The LA Times reports on the recent rash of huge rate increases on individual policies by health insurance companies:
Health insurers across the country are dramatically increasing rates and slashing benefits for many of the estimated 17 million consumers with individual insurance policies, while making it almost impossible to obtain affordable alternatives.
....Rate increases by insurance companies are a fact of life for the nation's insured, but sharp hikes this year in California have provoked a national outcry that has brought criticism from President Obama and prompted investigations in Sacramento and Washington.
...."A lot of what you see today is a product of the way the market works," said Robert Zirkelbach, a spokesman for America's Health Insurance Plans, the industry's Washington-based lobbying arm. "The market is broken. Those people who do need the coverage wind up covering the cost of everyone else."
Italics mine. Look: if the chief flack for the health insurance industry says the market is broken, then you have to believe that the market is broken. And it won't fix itself, either. Despite what Republicans pretend to believe when they're in front of the cameras, the way to correct this isn't to deregulate further, allowing insurance companies to raise rates even more freely. It's to broaden the insurance pool by mandating guaranteed issue so that no one gets turned down for a policy; enforcing community rating so that everyone pays a fair price; creating an individual mandate so that healthy people can't game the system by buying insurance only when they get sick; and establishing federal subsidies so that low-income families can afford the premiums. And guess what? That's what the current bill in Congress does. So let's pass the Senate bill, agree on a compromise with the House version, and then pass it via reconciliation. It's good policy, it's good politics, and the insurance industry, bless its black, greedy little heart, has unexpectedly done an 11-hour face plant and given Democrats all the cover they need.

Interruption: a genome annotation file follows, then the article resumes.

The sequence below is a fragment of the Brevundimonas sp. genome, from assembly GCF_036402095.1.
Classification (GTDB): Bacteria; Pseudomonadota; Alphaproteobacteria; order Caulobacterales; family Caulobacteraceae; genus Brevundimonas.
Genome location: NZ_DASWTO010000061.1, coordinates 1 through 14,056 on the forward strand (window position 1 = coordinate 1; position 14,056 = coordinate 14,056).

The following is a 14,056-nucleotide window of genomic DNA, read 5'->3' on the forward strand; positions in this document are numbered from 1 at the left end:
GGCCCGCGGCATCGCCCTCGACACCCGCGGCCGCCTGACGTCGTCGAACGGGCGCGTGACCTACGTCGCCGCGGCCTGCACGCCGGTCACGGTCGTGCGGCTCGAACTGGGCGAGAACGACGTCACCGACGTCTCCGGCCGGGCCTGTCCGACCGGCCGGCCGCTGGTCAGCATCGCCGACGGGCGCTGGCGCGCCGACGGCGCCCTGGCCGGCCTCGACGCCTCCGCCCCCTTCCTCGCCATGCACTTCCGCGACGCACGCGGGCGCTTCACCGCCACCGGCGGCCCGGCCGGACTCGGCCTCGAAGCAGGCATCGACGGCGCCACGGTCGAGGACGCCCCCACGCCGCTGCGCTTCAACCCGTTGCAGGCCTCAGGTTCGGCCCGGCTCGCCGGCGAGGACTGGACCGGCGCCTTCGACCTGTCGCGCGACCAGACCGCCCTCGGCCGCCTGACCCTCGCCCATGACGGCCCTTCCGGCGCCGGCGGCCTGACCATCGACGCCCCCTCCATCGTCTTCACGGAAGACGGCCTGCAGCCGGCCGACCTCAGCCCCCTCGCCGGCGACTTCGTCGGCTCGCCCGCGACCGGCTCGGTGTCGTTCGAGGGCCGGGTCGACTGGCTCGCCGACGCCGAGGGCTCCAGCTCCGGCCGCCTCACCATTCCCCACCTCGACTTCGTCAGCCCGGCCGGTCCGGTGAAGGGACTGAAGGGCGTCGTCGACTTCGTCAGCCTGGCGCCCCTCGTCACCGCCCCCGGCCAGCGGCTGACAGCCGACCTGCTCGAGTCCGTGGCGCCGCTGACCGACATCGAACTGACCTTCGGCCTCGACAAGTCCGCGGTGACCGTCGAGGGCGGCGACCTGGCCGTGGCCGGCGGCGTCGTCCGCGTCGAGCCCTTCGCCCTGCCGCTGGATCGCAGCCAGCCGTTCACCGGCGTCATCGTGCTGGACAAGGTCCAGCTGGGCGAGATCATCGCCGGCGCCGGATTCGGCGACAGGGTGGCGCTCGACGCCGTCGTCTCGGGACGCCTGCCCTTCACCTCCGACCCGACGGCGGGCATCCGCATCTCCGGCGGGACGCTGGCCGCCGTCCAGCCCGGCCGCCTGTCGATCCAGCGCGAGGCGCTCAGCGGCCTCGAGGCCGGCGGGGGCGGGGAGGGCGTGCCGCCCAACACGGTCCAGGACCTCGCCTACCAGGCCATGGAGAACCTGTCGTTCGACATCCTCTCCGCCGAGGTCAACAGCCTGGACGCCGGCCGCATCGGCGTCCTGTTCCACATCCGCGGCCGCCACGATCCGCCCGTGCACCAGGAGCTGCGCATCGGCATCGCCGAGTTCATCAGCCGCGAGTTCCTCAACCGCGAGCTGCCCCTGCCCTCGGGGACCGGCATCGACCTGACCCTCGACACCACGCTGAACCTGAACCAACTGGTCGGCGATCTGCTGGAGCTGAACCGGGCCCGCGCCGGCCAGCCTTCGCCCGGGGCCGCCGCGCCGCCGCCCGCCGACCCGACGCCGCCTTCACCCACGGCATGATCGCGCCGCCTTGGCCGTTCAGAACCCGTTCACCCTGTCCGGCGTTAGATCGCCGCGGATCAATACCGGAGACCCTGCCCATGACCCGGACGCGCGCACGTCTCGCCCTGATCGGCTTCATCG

And if conservatives freak out when they finally figure out that Democrats have the stones to pass healthcare reform after all? Let 'em.